By DEBORAH REDA and MÓNICA ÁLVAREZ CAREAGA
Argentine artist Eduardo Stupía met in Buenos Aires with curators Mónica Álvarez Careaga and Deborah Reda to establish a three-voice dialogue.
He is not only an artist but also a teacher and curator of great generosity and talent.
Deborah Reda: When you started your career, did you already know that you were going to dedicate yourself to drawing?
Eduardo Stupía: You first have to understand what was considered drawing in when I started.
In the institutional pedagogical reading of the 1970s, the disciplines were very clearly divided: painting, drawing, engraving, sculpture; that implied that if you drew you were a drawer, you didn’t even say you were an artist.
If I had painted, people would have called me a painter. Since I eventually drew, they called me a drawer and people asked me what I was drawing. Drawing at that time was very much linked to representation, related to formal academic drawing and also to technical drawing.
Deborah Reda: Your drawings have always been peculiar. They have certain pictorial qualities, could we put it that way?
Eduardo Stupía: It’s true; at the same time, any framing that I try will seem quite arbitrary, because of the type of grammar I work with, but I don’t care much about that. I exhibited black and white drawings. First the drawings were in pen and ink and then they began to expand until, already in 2000, they acquired another nomenclature. There was a certain development and metamorphosis, the transformation became pictorial in the format and in the use of mixed techniques. By then, the idea of drawing appeared through other channels, already more inserted in the contemporary art scene; the qualities of drawing transformed the very space of the medium, just as the use of diverse materials began to strongly influence language. And then they called me artist.
Today there is a tendency towards a certain multidisciplinarity, you can hardly avoid seeing yourself taken to an expansive field. The medium induces you to open up, although I try to open up with a lot of anchoring in my essential qualities.
Mónica Álvarez Careaga: But don’t you think that, in the midst of so much diversity and turmoil, is specialization valuable?
Eduardo Stupía: Of course it is. There is still some resonance of that definition of drawer which, although it may not matter as much nowadays, somehow makes you a specialist. Certain looks, as specific as they are peculiar, are valuable. If not, everything becomes too unstable. It is necessary to go back to the pure definitions, without denying the impurity of the matter, otherwise the impurity becomes horizontal and everything is the same.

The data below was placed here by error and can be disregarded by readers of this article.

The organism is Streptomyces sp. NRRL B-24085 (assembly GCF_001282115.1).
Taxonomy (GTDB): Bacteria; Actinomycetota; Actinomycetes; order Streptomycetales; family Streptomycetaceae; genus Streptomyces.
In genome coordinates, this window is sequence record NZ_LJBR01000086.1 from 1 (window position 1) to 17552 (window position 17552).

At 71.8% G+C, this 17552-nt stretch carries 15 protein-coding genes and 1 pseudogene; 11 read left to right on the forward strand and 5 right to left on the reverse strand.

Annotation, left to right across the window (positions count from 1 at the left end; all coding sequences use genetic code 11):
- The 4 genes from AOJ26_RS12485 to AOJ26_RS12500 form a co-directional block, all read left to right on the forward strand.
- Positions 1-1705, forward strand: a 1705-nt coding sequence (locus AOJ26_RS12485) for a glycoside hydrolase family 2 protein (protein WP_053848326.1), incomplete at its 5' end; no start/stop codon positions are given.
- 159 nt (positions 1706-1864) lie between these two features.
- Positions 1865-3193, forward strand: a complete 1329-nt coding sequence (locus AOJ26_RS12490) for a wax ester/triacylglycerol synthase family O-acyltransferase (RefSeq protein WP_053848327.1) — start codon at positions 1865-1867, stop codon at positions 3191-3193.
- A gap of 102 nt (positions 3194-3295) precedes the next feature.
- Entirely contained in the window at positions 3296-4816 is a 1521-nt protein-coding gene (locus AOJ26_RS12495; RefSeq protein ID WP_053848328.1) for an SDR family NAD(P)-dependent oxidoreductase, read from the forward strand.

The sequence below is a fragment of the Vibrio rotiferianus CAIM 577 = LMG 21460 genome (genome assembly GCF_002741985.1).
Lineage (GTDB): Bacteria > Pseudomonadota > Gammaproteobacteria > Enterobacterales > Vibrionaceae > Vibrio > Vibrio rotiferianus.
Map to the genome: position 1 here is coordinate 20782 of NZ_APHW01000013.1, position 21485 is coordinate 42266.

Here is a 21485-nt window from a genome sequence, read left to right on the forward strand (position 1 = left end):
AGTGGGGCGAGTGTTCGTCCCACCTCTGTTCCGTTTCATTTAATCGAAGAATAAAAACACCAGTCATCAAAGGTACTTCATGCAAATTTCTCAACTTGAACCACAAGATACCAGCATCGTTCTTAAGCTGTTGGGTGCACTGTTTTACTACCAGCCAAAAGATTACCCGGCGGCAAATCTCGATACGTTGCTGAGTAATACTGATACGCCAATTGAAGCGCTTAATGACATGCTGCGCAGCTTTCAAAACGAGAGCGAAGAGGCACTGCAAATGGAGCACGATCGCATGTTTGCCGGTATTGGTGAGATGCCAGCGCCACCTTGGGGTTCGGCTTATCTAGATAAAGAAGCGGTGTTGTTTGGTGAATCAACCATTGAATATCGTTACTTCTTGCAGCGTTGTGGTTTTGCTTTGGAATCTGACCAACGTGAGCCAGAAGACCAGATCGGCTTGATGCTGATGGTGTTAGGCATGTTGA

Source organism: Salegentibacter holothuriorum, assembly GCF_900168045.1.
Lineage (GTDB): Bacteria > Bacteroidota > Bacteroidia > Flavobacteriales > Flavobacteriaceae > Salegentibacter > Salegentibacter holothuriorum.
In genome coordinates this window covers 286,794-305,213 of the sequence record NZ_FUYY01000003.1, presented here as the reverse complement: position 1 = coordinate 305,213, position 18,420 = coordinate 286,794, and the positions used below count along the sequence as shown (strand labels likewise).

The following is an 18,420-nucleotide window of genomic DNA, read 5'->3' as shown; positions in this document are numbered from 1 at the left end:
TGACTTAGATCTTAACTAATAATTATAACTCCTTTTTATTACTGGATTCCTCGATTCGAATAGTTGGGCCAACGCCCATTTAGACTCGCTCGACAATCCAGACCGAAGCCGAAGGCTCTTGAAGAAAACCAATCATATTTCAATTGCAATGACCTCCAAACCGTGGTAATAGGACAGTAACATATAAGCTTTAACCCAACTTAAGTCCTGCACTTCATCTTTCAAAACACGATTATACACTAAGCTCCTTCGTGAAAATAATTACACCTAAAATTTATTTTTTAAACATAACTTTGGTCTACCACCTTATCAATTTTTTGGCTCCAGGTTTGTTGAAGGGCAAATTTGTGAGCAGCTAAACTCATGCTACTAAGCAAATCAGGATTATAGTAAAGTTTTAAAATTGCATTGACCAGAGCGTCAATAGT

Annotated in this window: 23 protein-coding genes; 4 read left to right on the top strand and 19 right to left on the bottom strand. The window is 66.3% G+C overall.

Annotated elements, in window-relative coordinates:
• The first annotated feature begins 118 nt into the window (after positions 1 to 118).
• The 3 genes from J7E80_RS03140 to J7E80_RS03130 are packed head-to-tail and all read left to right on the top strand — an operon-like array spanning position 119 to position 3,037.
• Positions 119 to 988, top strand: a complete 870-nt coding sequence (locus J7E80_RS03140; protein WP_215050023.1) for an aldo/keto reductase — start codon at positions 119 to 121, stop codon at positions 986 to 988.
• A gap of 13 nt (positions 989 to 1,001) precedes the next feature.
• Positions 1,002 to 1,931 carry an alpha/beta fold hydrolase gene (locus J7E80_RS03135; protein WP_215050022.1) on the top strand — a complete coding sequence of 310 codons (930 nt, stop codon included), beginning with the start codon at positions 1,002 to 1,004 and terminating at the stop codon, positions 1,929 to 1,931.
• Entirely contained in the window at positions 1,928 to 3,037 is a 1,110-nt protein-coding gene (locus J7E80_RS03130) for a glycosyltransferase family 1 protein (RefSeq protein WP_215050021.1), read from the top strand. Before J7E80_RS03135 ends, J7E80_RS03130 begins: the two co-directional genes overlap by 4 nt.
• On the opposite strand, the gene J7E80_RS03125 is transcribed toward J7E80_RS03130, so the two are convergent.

Deborah Reda: Today you could say that there is a certain bizarre tendency, if you like, in the representation of drawing. How do you feel about this contemporaneity?
Eduardo Stupía: I never drew or constructed scenes in the sense of representation, narration or figuration. Even in eccentric narratives such as those that exist today, a certain bizarre figuration and surreal-pop-tech-trash imagery is imposed, where drawing is very rich, but at the same time iconography and theme are very important.
I like much more the language of drawing itself, the phenomenal drawing, the autonomous crossing of graphic resources.
Mónica Álvarez Careaga: There I see a certain feature of contemporary drawing as a label. Above all, that your drawing is not preparatory.
Eduardo Stupía: Yes, it’s true; my drawing is not at all programmatic, like for example the drawing of the sculptors, so typical of their area. My drawing does not have that idea of preparation.
Mónica Álvarez Careaga: For us who see drawing, who detect it, we stand out because we have a certain interest in approaching the work with a drawing thought behind it. How do you think the current scenario is for Argentine drawing?
Eduardo Stupía: The artist today is a character, politically speaking, who has to know how to act in the art scene. I think the primacy of the idea and of the form, of the ideological, which is first of all conceptual, has been lost a little. Discipline never comes first, strategy comes first.
Whether or not there is drawing is not a problem; there are always artists, spaces and politics first. But you can’t put yourself on one side or the other. Like the one who celebrates everything or the hermit who withdraws because he believes that the world is against him. None of these things justify placing yourself on only one side of the field.
In the 1970s we were quite a bit of a hermit, and those of my colleagues who perhaps aren’t so visible today have part of the responsibility because they shut themselves away in an ideological fury against the world that wasn’t going, for them, in the right direction. Great artists of that time have become melancholic. I am a drawer, but if I had been a painter I would surely have been like them.
Mónica Álvarez Careaga: We go back to the beginning then.
Eduardo Stupía: Yes, it’s true. Drawing saved me.